It’s been a big year for Mountain Village business.
The number of retail stores in the Mountain Village core essentially doubled over the last year’s, thanks in part to a Telluride Ski and Golf Co. initiative to fill empty storefronts and help create more vitality in this often sleepy ski area base village. TSG’s opening of the Resort Store and Telluride Naturals last ski season was followed by their subsequent opening of two more stores, the Gold Hill Gallery and the Swanky Buckle this winter.
“As a ski company, we have a vested interest in the vitality of the Mountain Village core. As property owners in the core, we welcomed the opportunity to create more vitality by establishing a greater shopping experience here,” explained TSG Retail Manager Elaine Giuliani.
The Swanky Buckle has quickly earned acclaim for bringing a decidedly feminine touch to the existing ski and snowboard gear-heavy shopping milieu in Mountain Village, with fun-to-elegant fashions from a wide range of well-known to up-and-coming designers.
Also adding to the Mountain Village Core’s retail mix this winter is Home, the posh and lovely home-furnishings store which opened up shop next door to the Swanky Buckle in December.
Home, pleasantly packed with all manner of home décor details, is the brainchild of Brenda Van Der Mije, proprietor of the Mountain Village’s East Meets West Gallery. Home will celebrate its Grand Opening today (Thursday, Dec. 30) with hors d’oeuvres and refreshments; in addition, East Meets West will host an artists’ reception, with wildlife photographer Bill Hitz, at the Capella Gallery, today, 4-7 p.m., and an on-site gallery opening for Ezra Tucker, at the same time.
The realm of food and beverage wasn’t left out of the Mountain Village’s 2010 renewal, either. Longtime Telluride and Mountain Village restaurateur Paolo Canclini opened La Pizzeria, a neighborhood restaurant that is deliciously redolent of a true Italian pizzeria. Canclini has remained true to his Italian roots with his La Pizzeria recipes, importing all of the basic building blocks of a good Italian pizza from Italy (from the oven in which La Pizzeria pizzas are cooked to the flour and tomatoes from which they’re made. Even the water that goes into the pizza dough comes from Italian bottled water.)
Mountain Village’s Town Hall Plaza also received a little boost in 2010 with the opening of Gondola Grounds, a small but mighty coffee shop opened by Mountain Village resident and M.V. Town Council member Richard Child – who has committed to keeping the coffee flowing year-round (off-seasons included.)
Paragon Outside/Bootdoctors, Garden Store, Heirlooms and Apothecary Liven Up Main Street
The Mountain Village-headquartered Bootdoctors store has come down the mountainside to Telluride, following a merger with Paragon, making it a new three-location sporting-goods empire. Up in the Mountain Village, the flagship store is now dubbed Bootdoctors/Paragon Outdoors (they’re still operating the Mountain Village Ice Rink Skate Rentals, at the ice rink, as well). Downtown, the old Paragon rental store (also dubbed Bootdoctors/Paragon Outdoors, it’s at the southernmost end of Oak St., kitty-corner from the Telluride Gondola) “has been completely remodeled,” says Penelope Gleason, whose husband, Bob, is the eponymous Bootdoctor, stripping away “layers of construction dating back to the 1800s.” That store – also known as Bootdoctors/Paragon Outdoors – now features full ski and snowboard rentals, 100 lockers, and a boot-fitting department staffed “with many familiar faces” who have trained under the Bootdoctor himself. The main street store – now known as Paragon Outdoors/Bootdoctors – has been transformed, as well, into a Nordic equipment center, complete with demos and retail equipment, shoes, and ski and adventure clothing. Skis and snowboards can be dropped off at any one of the three stores (“tunes and rentals”); for overnight tunes, there’s a brand new Bootdoctors/Paragon Outdoors van that delivers them “to your condo, to your friend’s house, your hotel” or wherever you’re staying, says Gleason.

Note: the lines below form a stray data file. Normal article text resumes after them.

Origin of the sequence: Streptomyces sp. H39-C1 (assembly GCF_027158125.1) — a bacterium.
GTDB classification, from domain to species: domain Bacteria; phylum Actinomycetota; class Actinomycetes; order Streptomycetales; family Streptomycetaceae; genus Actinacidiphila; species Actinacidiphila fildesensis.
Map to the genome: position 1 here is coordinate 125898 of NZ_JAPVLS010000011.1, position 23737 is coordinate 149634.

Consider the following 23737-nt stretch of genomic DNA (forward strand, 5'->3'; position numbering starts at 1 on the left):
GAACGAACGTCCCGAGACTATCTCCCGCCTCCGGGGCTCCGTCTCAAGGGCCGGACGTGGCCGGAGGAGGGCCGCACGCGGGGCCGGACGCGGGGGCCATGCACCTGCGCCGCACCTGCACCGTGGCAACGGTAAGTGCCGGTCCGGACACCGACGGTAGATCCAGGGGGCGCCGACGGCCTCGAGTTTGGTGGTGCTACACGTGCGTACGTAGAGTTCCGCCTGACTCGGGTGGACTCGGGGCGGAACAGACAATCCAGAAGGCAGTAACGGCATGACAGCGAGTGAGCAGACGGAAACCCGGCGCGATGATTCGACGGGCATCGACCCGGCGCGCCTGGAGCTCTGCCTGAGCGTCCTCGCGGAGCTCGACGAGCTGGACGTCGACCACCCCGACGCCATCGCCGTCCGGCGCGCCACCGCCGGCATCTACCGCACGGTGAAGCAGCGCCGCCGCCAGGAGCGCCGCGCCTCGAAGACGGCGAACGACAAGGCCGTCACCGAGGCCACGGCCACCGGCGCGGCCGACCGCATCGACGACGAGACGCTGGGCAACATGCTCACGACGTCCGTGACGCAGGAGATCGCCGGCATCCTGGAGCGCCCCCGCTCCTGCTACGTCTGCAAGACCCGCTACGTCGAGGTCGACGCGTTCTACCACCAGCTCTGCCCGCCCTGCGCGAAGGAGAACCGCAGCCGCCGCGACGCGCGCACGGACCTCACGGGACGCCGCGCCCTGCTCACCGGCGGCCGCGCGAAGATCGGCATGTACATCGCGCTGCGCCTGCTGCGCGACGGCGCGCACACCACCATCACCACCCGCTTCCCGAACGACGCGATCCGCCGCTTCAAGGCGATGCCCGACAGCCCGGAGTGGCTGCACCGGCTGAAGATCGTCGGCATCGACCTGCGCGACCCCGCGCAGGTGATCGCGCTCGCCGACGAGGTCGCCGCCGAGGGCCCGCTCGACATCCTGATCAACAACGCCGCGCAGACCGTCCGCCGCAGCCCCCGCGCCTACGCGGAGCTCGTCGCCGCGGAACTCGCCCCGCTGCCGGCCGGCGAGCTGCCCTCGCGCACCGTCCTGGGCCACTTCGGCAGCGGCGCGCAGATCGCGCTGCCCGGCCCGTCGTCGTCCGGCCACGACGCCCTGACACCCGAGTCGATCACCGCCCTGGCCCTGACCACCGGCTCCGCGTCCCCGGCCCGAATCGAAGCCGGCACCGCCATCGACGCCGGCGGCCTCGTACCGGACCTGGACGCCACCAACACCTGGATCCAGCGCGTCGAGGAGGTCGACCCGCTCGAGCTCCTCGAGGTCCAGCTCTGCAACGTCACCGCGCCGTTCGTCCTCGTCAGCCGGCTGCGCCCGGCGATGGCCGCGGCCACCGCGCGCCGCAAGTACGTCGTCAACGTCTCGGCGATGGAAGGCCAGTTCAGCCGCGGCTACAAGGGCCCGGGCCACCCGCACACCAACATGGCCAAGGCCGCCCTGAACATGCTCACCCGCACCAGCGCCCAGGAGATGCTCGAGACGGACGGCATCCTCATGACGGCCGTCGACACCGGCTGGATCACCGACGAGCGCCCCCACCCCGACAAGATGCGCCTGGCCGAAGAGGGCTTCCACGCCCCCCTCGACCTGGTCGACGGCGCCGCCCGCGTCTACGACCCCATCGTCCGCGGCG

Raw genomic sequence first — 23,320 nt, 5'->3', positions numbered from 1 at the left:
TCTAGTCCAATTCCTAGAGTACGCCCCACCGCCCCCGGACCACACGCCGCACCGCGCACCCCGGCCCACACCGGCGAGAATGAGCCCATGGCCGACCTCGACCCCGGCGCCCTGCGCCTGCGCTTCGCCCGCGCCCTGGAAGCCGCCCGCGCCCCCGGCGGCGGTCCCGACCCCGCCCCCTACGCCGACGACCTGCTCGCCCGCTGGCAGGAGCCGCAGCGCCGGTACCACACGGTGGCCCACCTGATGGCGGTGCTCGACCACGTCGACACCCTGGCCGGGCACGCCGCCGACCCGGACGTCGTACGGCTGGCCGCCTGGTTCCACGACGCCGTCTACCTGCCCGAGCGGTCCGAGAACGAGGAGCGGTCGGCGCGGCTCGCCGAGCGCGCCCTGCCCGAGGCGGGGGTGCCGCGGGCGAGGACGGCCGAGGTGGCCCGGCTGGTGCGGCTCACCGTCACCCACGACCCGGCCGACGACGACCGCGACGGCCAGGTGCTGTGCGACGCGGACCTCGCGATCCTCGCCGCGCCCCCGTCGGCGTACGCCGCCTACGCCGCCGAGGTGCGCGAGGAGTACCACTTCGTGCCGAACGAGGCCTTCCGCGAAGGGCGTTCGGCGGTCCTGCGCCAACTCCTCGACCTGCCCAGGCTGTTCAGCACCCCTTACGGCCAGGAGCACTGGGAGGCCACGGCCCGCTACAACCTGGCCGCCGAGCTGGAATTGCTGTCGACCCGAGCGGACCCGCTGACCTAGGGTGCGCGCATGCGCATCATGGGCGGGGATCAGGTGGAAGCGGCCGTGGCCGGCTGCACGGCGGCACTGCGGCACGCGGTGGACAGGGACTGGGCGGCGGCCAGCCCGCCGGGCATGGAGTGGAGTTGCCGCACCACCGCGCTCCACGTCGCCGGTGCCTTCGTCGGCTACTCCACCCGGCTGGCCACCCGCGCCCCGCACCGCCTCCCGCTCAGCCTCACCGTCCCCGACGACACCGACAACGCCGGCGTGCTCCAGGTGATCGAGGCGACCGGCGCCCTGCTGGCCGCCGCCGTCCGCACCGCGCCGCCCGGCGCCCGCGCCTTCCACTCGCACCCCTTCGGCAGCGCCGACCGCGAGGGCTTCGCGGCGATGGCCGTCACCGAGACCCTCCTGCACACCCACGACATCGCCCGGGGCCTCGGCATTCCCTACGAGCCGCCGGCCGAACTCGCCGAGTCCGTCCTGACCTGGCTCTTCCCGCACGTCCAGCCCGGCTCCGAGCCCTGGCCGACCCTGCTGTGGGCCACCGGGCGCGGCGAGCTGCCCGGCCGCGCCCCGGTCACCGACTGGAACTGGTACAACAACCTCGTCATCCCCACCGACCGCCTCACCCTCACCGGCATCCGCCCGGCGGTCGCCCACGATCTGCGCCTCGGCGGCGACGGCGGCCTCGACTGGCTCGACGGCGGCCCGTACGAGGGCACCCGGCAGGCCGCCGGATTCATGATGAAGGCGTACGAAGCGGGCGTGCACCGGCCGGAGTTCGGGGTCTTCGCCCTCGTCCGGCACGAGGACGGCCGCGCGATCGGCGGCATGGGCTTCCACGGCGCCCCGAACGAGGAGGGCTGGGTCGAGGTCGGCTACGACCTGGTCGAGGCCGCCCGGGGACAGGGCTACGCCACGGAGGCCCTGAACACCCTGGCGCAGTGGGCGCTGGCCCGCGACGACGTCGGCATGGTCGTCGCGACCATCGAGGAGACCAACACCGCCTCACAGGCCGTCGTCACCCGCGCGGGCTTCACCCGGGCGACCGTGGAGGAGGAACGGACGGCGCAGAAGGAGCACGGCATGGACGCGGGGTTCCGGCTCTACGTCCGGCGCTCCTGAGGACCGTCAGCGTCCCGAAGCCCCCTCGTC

Elsewhere in Telluride, new faces include the east Main Street Heirlooms rug store, in the New San Juan Building space previously occupied by Panhandler, now home to Lincoln and Paula Wilson, who have operated Old World Heirlooms, an import and rug shop in Tubac, Ariz., for over two decades. Wilson’s parents opened The Art Bank, an Oriental rug center in Colorado Springs, in the mid-70s. Most of Heirlooms’ rugs are made by Zapotec weavers from Oaxaca, Mexico. “We deal directly with about fifty families, with several weavers in each family,” said Wilson, noting that many of the designs found in the store are traditional to the Zapotec Indians. Despite the common belief that these oft-used designs emerged from the Navajo culture, Wilson explains to customers, many, in fact, were first introduced in North America via the influx of Turkish and Eastern rugs brought here by trading posts. “The Zapotec have been weaving since before time – longer than the Navajo, in fact,” said Wilson, who sells vintage rugs as well…. Also this summer, the Lawson Hill Garden Store opened a Telluride branch on the east end of main street (although its Society Turn Business Center location remains the larger and ever-more-abundantly stocked of the two stores), on the corner of Main Street and Willow St. By Thanksgiving, it had moved even a few more storefronts to the east, where Owner Kristin Undhjem stocks up on something for everyone, with prices ranging from $15 to $2,000….Apotheca Integrative Pharmacy opened its doors on the south side of main street (in between Pine and Fir streets) just in time for Telluride’s Noel Night shoppers, in early December; in addition to a full selection of Shining Mountain Herbs’ products, there’s a pharmacist on-duty, seven days a week…. Complete with an open-to-the-public climbing wall, Gravity Works opened Thanksgiving Day, on the east end of town, where it’s selling climbing gear, ski and snowboard gear and related merchandise….The most-innovative community-service business idea this year came from Two Skirts’ Kristin Holbrook, in the form of Clutch for a Cause. “I stole it from a friend back East, because I thought it was a great idea,” Holbrook confided of the event, for which her store accepted donated clutches, purses, handbags and shoulder-bags to sell as a late-July fundraiser for San Miguel Resource Center. In times of economic downturn, observed Holbrook, domestic violence becomes more prevalent. And in her six years on the board of the SMRC, which takes as its mission working to end domestic violence and sexual assault in the county, she had been on the lookout for the perfect summertime complement to the Fling. All of the proceeds from Clutch, which raised over $4,000 in its first year, went to SMRC, and Holbrook is planning another Clutch fundraiser in the summer of 2011.